3 ways color makes your marketing stronger

Blue indicates loyalty, yellow conveys happiness and red expresses energy and power. Here’s how to make sure the colors of your brand and website send the right message to consumers.

Imagine you go to a local café and order hot chocolate. The barista serves it to you in a white cup.

Chances are you won’t like your drink. That’s not an indication of the quality of the café or hot chocolate, but rather the color of the cup.

This conclusion is based on a study by the Polytechnic University of Valencia and the University of Oxford. The universities served hot chocolate in white, cream, red and orange cups. The drinks were identical, but volunteers claimed the flavor was better when the drink was served in an orange or cream-colored cup.


You might not think much about it, but we experience the world through colors. Every day we respond to the colors around us.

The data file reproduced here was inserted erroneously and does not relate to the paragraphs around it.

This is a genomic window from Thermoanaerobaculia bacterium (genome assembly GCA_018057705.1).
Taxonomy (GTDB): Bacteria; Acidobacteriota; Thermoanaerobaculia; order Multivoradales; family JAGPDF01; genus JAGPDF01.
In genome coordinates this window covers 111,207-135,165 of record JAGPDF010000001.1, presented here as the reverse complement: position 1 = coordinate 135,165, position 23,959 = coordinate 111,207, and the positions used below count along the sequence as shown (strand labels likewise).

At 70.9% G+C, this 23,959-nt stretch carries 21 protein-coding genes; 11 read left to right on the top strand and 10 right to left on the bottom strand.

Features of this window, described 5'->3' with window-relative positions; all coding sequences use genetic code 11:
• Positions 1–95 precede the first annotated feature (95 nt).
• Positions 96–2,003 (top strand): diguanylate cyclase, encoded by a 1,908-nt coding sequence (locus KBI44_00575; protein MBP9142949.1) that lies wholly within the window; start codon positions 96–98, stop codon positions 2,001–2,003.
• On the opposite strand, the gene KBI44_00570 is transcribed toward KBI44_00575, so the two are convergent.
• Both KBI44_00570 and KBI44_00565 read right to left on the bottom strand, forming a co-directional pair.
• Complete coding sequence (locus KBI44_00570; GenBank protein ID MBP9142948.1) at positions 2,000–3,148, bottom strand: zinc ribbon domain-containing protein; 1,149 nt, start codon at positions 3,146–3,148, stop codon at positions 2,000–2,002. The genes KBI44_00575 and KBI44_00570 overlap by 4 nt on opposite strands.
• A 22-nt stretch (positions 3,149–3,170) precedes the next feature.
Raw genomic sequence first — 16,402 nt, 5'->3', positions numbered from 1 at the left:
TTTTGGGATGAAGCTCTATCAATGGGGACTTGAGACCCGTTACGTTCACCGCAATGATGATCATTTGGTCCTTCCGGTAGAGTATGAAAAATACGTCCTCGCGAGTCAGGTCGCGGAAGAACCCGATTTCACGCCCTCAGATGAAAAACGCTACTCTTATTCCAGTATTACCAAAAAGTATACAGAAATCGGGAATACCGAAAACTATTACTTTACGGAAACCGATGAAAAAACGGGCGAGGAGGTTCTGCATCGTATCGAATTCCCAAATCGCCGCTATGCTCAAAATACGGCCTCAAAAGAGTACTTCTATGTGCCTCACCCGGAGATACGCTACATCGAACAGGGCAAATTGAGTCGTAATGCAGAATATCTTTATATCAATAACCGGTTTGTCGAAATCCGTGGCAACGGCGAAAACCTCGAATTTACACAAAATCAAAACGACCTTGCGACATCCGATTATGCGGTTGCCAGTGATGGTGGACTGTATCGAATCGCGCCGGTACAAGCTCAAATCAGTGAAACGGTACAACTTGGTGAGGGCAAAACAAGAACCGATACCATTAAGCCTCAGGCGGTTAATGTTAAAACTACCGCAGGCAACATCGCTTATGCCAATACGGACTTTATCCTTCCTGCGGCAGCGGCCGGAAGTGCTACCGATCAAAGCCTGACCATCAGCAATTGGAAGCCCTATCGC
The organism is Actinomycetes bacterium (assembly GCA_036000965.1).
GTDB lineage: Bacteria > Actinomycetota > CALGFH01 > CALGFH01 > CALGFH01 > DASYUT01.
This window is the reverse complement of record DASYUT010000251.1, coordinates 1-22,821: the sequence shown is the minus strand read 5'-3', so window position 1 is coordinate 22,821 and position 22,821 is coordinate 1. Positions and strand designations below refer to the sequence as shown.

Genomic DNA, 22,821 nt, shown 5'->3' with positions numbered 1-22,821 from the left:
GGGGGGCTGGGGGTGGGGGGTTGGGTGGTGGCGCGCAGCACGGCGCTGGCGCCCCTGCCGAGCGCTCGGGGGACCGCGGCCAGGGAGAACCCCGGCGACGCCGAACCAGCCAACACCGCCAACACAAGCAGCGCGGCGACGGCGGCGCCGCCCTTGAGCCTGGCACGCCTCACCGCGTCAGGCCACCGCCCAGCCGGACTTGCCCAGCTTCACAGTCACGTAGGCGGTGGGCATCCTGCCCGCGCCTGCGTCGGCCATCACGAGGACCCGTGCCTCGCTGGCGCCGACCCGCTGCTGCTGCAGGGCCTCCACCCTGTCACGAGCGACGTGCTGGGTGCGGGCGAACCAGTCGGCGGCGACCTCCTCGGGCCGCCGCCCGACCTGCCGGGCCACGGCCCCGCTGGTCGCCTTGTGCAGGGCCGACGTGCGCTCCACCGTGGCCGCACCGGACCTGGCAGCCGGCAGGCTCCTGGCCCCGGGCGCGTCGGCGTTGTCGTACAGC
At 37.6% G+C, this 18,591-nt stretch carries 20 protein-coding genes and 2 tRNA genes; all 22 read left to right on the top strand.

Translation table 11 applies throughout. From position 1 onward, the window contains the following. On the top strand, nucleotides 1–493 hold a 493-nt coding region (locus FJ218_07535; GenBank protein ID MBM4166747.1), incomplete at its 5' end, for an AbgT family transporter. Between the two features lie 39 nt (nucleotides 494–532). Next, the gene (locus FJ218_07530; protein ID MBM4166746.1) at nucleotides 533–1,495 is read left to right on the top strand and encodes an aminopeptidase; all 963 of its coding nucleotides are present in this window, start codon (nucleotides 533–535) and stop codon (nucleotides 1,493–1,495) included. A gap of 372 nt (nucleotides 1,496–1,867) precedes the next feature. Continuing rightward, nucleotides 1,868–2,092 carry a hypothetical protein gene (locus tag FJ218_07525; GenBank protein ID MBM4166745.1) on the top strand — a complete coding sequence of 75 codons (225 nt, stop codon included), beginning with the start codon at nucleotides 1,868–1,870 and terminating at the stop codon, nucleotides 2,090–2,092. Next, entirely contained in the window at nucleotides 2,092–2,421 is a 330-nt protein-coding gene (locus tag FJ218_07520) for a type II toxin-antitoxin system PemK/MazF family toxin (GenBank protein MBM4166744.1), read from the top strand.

Imagine landing on a website filled with blue, orange and pink. It would be difficult to focus on the page, and you’d likely leave right away. Alternatively, visit a beautifully designed website like Apple.com—with white, silver and gray highlighted by beautiful, crisp photos—and you’ll enjoy spending time there.

When prospects arrive at your website, see your display ad or click through to your landing page, they make decisions within seconds. Color combinations influence their reactions and behavior. Therefore, it’s critical to carefully select the colors in your marketing materials.

Here are three ways to juice your marketing results with color:

1. Branding

Your branding dictates prospects’ expectations of your company, and helps them decide whether to do business with you.

According to the University of Loyola in Maryland, color increases brand recognition by a whopping 80 percent. Pick the right color for your business and you’ll maximize your revenue potential.

For example, in the West and particularly in the United States:

  • Blue is associated with strength, trustworthiness and loyalty. IBM, Lowe’s, American Express and Hewlett-Packard use blue logos and color schemes.
  • Orange is associated with fun, excitement, action, warmth and passion. Nickelodeon, Amazon, Fanta Soda and Firefox focus on orange.